Archaeologists investigate lead production and use in the Roman Empire to determine how it affected and could have poisoned the Roman society.
The first study to investigate lead production and use in the Roman Empire, using archaeological and skeletal evidence from a specific site in Roman Italy is led by Maureen Carroll from the University of Sheffield’s Department of Archaeology and Tracy Prowse from Canadian McMaster University. Lead was a valuable and abundant commodity in the Roman Empire, with many uses that are described in ancient written sources and through the recovery of artefacts from archaeological sites. It was used in aqueducts, water pipes, household implements, and medicine, hence the toxicity of lead has led to claims by modern authors that lead poisoning caused the fall of the Roman Empire. However, until now the actual production, use, and physical effects of this material on human health have not been widely studied for the Roman period. The team of researchers is investigating the archaeological evidence for lead production and use at a Roman rural estate in Vagnari, Italy, along with the physical remains of Romans who were exposed to lead on a regular basis. Vagnari was the site of a rural estate which Roman emperors used as a source of revenue through agriculture and industry. Its inhabitants were of varying social status, from slaves to free-born, and from local workers to immigrant labourers and tenants, so this research will give us an important insight into lead production and exposure among different tiers of Roman society.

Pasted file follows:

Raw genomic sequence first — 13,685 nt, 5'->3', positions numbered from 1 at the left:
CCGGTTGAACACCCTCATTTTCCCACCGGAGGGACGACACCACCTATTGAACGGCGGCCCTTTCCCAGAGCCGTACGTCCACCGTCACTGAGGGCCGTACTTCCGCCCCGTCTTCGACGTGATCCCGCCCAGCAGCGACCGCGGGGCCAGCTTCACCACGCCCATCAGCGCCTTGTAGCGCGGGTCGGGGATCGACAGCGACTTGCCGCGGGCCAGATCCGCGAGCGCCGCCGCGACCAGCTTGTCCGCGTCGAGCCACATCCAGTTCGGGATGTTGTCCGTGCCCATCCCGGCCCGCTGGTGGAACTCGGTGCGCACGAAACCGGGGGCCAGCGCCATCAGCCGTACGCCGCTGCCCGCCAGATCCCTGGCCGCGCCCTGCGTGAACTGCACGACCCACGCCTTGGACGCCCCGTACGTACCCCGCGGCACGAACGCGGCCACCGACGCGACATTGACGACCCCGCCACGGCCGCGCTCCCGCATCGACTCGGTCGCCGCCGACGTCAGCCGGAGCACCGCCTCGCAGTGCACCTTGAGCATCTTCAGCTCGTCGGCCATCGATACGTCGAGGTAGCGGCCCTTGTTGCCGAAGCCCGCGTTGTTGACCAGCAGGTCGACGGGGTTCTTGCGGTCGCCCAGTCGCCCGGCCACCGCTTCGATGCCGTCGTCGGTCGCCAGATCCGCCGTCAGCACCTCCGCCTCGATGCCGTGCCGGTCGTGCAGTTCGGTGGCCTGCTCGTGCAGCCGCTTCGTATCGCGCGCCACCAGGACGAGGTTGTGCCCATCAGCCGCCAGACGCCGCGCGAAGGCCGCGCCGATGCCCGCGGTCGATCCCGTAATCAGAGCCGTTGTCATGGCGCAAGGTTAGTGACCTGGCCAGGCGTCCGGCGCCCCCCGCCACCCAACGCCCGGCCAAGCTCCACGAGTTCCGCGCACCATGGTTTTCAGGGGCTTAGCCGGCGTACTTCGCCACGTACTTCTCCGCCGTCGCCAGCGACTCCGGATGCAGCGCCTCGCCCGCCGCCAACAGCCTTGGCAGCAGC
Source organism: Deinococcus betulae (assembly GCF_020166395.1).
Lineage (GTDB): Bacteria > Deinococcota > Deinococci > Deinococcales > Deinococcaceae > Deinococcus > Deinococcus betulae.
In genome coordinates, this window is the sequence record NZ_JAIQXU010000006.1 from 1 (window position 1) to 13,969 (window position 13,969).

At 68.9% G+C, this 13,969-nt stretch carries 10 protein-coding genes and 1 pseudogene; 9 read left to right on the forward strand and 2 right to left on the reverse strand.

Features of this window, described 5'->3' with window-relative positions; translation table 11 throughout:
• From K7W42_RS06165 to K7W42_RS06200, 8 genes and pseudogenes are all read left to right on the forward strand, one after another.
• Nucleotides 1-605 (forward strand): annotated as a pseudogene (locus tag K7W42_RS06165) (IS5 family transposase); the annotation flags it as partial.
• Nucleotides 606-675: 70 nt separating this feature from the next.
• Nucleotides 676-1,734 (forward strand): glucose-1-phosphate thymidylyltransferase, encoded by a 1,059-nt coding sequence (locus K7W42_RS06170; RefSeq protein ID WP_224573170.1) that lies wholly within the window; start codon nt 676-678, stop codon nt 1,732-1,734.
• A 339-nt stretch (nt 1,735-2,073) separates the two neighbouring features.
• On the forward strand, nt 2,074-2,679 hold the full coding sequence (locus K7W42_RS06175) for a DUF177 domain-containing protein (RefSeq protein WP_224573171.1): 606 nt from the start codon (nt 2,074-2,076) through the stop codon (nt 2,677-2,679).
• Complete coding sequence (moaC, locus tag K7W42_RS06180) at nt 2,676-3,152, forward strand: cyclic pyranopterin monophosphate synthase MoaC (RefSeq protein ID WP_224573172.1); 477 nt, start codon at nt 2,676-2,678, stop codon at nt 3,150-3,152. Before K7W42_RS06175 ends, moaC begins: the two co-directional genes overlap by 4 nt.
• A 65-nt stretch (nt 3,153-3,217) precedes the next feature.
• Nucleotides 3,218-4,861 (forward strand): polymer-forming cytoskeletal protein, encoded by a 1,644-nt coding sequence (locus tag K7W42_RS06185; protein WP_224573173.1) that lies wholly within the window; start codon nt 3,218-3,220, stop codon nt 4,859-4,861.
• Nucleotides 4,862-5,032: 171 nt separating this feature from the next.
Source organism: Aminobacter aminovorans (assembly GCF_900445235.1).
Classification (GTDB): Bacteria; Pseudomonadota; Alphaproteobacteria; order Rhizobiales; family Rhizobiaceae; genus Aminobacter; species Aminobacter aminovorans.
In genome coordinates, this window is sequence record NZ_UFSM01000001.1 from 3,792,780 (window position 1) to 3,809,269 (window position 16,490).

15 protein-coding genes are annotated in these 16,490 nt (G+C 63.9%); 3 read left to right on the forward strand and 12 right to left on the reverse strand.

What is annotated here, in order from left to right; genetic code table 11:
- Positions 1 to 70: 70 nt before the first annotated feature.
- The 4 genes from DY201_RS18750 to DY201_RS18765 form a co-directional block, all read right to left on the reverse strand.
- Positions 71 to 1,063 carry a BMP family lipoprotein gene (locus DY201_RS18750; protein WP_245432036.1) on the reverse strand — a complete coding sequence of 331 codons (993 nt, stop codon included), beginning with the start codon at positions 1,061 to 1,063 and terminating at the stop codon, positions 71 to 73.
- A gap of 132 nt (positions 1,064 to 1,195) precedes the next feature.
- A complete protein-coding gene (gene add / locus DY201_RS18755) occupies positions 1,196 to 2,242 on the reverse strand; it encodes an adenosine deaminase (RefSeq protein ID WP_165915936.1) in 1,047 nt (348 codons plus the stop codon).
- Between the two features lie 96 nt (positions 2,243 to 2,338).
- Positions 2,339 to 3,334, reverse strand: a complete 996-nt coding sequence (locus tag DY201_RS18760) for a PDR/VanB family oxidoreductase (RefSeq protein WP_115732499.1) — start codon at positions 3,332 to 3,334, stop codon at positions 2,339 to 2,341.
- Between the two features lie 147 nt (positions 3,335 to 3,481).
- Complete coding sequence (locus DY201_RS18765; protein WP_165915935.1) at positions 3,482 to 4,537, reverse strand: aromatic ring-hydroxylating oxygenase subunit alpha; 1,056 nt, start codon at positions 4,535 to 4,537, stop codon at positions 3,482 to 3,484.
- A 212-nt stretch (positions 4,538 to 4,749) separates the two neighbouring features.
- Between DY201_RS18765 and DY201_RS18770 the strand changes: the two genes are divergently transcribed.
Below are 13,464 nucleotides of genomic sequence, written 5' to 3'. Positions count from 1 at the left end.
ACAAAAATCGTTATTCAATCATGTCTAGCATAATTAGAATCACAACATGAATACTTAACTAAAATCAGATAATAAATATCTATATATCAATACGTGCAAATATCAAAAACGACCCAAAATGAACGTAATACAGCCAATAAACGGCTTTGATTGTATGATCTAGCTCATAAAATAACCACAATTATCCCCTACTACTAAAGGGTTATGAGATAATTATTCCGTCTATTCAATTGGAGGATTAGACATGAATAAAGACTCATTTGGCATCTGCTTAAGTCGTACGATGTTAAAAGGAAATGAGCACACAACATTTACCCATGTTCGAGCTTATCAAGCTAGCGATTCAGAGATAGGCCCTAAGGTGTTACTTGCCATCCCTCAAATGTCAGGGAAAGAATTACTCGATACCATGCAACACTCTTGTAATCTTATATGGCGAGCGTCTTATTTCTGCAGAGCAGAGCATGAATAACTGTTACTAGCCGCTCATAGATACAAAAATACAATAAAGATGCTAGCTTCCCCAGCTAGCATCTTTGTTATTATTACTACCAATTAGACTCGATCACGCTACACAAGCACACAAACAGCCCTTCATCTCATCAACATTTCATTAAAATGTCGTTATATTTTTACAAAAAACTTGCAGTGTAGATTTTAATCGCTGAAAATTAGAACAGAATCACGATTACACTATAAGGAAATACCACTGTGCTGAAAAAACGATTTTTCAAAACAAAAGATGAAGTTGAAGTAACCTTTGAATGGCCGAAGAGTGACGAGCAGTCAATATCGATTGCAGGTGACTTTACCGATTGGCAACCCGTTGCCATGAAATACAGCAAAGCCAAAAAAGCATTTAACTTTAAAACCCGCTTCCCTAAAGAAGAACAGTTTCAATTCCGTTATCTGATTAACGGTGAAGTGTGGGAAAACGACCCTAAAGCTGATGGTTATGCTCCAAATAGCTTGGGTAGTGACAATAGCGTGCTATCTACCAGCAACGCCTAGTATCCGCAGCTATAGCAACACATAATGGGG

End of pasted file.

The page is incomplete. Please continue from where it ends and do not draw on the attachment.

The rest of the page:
(after University of Sheffield & PhysOrg)